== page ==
Think about all the difficult conversations at work that you have been putting off. A list popped in your mind? Don’t worry, we all have been there. It is obvious that we freak out when it comes to discussing crucial matters or when delivering a bad news, and due to that, we keep on postponing the conversation, hoping to get away from it. But does that help? I don’t think so. The more you avoid the conversation, the more difficult it becomes for you to bring it up in the future. So, write the list of conversations that you need to have with your boss or colleagues or subordinates because we are here to help you with delivering the bad news or sort the things out.
Plenty of times you’ve been avoiding some of the crucial, furious, challenging, … (you got the idea), in general, difficult conversations at work so that you don’t ruin your relationships with your colleagues or your subordinates. Here are some tips for you so as to handle those conversations, in a better, more professional way.
Be unambiguous about the matter
Before discussing the problem or the matter, you need to ask yourself these questions:
- What exactly is the action that is causing the issue?
- How is that issue affecting you or the organization?
Then you need to stick to those issues and make sure that you don’t derail the conversation. It would be much better if you clearly state the problem instead of dropping hints. Sometimes, people are not good at understanding subtle hints, and if that happens, it would make no sense of having the conversation at all.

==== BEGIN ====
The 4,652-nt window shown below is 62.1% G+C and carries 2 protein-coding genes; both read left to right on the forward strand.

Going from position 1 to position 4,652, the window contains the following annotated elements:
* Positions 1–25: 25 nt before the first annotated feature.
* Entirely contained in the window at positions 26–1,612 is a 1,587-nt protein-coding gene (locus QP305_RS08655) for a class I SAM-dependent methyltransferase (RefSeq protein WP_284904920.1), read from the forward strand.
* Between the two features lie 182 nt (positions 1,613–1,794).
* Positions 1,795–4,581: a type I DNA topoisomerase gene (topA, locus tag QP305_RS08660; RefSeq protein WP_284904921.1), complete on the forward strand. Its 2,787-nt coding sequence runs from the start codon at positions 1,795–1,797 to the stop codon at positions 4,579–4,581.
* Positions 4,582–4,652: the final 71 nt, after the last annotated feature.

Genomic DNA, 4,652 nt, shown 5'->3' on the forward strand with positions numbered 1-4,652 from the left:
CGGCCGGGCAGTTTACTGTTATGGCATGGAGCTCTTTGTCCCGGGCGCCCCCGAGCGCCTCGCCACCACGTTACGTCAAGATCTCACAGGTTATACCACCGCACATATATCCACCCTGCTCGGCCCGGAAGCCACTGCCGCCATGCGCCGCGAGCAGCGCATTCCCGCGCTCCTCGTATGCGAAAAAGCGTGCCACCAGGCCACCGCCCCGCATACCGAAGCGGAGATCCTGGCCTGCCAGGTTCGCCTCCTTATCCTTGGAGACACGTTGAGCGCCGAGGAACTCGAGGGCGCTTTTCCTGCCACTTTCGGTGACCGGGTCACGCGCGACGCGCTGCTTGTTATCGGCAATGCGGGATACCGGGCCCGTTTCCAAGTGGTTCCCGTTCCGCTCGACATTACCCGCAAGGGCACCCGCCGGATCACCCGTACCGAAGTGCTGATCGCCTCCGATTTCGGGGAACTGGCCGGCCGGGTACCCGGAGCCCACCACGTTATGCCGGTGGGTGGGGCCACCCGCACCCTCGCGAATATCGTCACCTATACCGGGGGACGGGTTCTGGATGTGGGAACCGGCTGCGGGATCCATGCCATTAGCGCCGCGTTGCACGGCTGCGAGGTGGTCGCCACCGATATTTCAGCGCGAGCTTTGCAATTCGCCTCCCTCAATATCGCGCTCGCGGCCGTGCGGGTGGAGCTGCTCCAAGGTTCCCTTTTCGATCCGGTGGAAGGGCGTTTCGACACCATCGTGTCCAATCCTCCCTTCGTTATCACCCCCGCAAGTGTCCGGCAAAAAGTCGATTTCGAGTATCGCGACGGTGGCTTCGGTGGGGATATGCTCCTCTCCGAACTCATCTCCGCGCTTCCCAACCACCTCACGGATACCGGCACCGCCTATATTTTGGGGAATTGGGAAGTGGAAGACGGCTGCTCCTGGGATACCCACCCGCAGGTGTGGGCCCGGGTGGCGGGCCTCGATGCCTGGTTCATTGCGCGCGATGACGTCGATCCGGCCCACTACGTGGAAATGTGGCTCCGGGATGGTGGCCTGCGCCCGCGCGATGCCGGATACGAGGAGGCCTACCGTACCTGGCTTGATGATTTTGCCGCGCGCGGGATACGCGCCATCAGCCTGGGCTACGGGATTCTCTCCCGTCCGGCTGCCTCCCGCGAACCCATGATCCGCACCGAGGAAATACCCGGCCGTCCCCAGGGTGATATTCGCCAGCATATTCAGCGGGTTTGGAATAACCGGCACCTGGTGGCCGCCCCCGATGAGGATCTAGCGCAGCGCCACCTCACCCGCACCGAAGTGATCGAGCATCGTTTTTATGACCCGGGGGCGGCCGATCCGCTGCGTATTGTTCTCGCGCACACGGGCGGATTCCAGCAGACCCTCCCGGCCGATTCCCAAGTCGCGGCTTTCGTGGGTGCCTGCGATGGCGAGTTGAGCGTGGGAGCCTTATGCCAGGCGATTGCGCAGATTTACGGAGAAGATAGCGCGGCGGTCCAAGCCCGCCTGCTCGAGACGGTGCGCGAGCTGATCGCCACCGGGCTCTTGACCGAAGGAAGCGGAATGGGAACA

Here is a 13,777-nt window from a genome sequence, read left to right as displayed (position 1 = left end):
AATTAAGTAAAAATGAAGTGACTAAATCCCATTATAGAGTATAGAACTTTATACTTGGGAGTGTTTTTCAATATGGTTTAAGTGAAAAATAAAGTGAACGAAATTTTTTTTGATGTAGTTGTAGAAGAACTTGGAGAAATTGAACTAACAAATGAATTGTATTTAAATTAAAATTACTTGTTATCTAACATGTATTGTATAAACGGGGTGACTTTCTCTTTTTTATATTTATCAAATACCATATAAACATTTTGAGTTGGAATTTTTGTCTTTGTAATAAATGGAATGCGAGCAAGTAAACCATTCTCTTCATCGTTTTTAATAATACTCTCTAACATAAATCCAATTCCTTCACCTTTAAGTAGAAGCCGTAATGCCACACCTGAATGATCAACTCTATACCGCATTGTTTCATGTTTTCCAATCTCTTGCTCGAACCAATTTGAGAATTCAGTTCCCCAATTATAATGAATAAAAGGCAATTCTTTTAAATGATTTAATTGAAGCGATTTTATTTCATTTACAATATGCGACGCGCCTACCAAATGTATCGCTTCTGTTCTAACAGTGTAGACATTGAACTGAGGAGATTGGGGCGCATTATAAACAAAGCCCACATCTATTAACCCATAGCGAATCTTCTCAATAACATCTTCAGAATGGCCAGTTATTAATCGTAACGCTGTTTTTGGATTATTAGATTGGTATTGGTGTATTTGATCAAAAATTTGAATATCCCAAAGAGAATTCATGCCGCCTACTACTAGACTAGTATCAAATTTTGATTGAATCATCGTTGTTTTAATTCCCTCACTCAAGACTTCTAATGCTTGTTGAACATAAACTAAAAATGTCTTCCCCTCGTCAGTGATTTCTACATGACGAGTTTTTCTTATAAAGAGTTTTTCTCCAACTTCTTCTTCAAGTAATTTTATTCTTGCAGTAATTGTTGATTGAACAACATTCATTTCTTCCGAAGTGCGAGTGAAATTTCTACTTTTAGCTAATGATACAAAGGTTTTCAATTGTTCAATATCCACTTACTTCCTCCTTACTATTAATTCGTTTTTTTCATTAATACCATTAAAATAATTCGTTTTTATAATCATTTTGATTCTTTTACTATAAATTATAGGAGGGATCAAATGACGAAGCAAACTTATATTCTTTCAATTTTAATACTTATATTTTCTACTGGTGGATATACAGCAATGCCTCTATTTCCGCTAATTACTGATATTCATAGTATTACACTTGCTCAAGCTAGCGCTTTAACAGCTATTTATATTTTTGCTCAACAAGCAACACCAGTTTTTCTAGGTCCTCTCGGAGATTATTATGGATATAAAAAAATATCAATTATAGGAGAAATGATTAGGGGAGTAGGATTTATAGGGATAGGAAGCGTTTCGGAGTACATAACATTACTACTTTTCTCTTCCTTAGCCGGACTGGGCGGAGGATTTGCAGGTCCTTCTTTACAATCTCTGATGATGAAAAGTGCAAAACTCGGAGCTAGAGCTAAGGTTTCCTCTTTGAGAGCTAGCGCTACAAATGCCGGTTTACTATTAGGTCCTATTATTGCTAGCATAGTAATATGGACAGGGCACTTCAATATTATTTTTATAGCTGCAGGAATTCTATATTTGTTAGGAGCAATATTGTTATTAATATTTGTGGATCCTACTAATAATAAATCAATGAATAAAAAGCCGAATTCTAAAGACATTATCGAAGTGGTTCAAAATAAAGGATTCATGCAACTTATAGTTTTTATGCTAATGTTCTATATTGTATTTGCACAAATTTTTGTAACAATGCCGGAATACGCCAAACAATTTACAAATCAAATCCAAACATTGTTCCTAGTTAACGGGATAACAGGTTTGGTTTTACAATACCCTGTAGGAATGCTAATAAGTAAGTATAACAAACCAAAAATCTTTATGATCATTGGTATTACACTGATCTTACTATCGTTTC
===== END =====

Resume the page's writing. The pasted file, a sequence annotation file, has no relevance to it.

Change your viewpoint
If you will label the conversation as “difficult”, it will make you more nervous and depressed about it. You can approach the matter in a more positive way, for instance, instead of viewing as a negative review, you can consider it as constructive feedback.
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Plan the conversation beforehand
You can note down the points that you need to discuss during the conversation. But don’t draft a script for the conversation; it will only leave you fumbled when the response is not what you expected.
Manage their emotions
The old-school notion of ‘leaving your emotions at the door’ is no longer true at workplaces. As a team leader or manager, you need to understand emotions of the person who is in the tight spot during the conversation. Emotions can play a major role in ruining your workplace relationships, so you need to maintain person’s dignity even if you completely disagree with him/her.
Don’t use a lot of words to prove or justify your point, listen to what other person wants to say instead. Also, you need to slow down your pace so you get some time to think before you speak and can pick the right words to convey your message.
Implementing all the above-mentioned things while having difficult conversations at work will give you a surefire way to communicate your message without hurting your workplace relationships.